Rank: Private

Company: G

Unit Served: 22nd South Carolina Vol. Infantry

Cemetery and Address: Blandford Cemetery Petersburg, Petersburg City, Virginia

Redmond Foster Wyatt.
Company G, 22nd South Carolina Vol. Infantry. Killed in the explosion, Battle of The Crater Petersburg, VA. July 30, 1864.

Pvt Redmond Foster Wyatt
BIRTH 19 Sep 1825
Anderson County, South Carolina, USA
DEATH 30 Jul 1864 (aged 38)
Petersburg, Petersburg City, Virginia, USA
BURIAL
Fairview United Methodist Church Cemetery
Anderson County, South Carolina, USA

Killed at The Battle of the Crater. He was on the front lines that was blown up by Pennsylvania miners. Body exhumed from the crater several years after the war and buried at Blandford Cemetery nearby in Petersburg, Virginia.

He is not buried at Fairview. A memorial for him is on the back of his wife’s, Nancy Ophelia Brownlee Rasor Wyatt, headstone.

deathplace: Battle of the Crater, Petersburg, Prince George County, Virginia during the War Between the States; 4:44 A.M.

Married Nancy Ophelia Brownlee Rasor on April 08, 1847 in Abbeville District, South Carolina.

Redmond Foster Wyatt served in the Confederate Army as a private of Company G, 22nd Regiment South Carolina Volunteer Infantry. He served late in the war and was killed at the age of 36 in the blow up at Petersburg, Virginia, July 30, 1864. His son John Rasor Wyatt who was in this same regiment was on sick leave when his father was killed. His name is listed on a plaque of the men from SC at The Old Blandford Church.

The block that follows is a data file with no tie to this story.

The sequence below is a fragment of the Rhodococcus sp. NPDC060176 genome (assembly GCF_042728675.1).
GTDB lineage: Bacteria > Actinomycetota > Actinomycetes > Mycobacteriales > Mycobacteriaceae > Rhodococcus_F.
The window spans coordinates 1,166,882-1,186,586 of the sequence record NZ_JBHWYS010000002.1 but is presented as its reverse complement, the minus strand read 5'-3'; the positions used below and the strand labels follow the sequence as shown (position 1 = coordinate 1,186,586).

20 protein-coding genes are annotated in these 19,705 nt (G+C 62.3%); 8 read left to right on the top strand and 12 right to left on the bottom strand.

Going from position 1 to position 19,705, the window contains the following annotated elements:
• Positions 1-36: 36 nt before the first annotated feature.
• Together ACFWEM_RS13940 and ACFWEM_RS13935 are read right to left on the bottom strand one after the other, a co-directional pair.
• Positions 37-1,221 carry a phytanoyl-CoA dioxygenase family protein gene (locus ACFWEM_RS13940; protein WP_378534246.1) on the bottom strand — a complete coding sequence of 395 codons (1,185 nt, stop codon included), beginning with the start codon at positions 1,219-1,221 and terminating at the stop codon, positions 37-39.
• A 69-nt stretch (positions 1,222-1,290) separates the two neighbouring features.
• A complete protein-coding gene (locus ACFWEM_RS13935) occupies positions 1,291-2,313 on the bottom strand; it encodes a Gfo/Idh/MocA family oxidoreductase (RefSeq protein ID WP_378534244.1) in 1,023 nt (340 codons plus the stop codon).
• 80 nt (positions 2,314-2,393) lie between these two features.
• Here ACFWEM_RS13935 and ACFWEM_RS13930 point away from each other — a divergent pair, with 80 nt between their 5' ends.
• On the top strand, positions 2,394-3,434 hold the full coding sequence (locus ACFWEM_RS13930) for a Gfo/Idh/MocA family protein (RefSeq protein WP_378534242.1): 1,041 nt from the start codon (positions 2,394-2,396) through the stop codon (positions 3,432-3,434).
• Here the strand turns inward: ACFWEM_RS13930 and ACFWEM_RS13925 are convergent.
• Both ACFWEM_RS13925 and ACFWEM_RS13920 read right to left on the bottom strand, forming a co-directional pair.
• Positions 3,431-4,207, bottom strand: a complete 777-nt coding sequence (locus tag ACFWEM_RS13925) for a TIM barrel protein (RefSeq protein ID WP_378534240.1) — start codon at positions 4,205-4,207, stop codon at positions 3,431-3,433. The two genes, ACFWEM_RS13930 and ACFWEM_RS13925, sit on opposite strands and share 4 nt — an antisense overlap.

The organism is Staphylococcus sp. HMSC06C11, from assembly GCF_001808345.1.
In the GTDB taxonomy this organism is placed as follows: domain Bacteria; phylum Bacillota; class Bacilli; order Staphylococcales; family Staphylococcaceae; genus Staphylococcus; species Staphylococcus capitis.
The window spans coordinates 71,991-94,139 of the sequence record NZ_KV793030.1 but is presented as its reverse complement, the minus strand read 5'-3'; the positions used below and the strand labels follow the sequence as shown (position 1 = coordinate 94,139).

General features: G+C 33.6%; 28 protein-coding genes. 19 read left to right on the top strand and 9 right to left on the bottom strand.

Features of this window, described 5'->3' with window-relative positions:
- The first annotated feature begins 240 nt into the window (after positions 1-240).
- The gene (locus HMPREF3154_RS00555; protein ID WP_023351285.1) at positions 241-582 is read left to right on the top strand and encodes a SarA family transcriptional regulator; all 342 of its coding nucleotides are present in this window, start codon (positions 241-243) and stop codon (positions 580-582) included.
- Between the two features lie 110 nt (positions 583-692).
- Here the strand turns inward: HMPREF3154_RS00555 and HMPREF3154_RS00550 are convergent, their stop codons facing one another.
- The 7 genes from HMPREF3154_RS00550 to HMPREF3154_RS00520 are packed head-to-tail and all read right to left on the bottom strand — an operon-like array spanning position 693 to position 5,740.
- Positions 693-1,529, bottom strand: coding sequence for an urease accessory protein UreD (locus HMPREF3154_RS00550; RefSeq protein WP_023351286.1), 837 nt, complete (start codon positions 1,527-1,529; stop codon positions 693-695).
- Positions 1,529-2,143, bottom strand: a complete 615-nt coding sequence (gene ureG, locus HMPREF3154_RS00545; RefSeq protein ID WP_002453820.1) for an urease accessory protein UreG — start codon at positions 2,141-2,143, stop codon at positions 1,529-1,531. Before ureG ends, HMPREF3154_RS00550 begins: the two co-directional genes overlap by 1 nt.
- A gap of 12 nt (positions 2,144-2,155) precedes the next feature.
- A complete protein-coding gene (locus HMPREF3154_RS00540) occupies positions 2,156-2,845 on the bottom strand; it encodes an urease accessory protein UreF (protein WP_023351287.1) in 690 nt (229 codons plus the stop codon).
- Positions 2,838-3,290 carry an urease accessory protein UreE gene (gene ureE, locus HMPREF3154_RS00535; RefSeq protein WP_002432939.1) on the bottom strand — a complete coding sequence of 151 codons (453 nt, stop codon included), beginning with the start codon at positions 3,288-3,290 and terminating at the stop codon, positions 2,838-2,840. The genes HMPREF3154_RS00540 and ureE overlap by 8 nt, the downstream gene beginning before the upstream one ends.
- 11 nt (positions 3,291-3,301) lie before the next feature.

R. F. was very well educated, had strong religious convictions and was devoted to his family. Redmond was buried in the “Crater” at Petersburg, Virginia but later removed to Blandford Church Cemetery nearby along with other confederates from his regiment. A memorial headstone marker is on the back of his wife’s headstone at Fairview United Methodist Church Cemetery in Anderson County, South Carolina.

Sonya Behling Eason also has the letter from Rev. (Sgt.) Robert Mason Pickens to R. F. Wyatt’s wife advising her of Redmond’s death at Petersburg during the Battle of the Crater. The translation of this letter is as follows:

Near Petersburg, July 31, 1864

Mrs. Wyatt, I find it is my duty this morning, though it is with a heavy heart I do it, to write you a few lines to inform you that our lines were blown up yesterday and all that were in them for 200 yards were killed or captured as the yankees rushed in immediately after the explosion. Mr. Wyatt has not been found. God is a husband to the widow and father for the orphans. We will not see the sons of the righteous begging bread, but will be with you in troubles & the 7th will not forsake you. There is little hope of a capture as the yankees say they got many.

Your friend, R. M. Pickens
(This is Rev. Robert Mason Pickens who was a Sgt.)

CONFEDERATE SOLDIERS WERE RECOVERED FROM THE CRATER AND BURIED AT BLANDFORD CHURCH CEMETERY. THERE ARE NO HEADSTONES BUT A PLAQUE HAS BEEN PLACED IN THE CHURCH WITH THE NAMES OF THE 248 SOUTH CAROLINA SOLDIERS WHO LOST THEIR LIVES.

https://www.findagrave.com/memorial/68738941/redmond-foster-wyatt

https://www.findagrave.com/memorial/20227376?search=true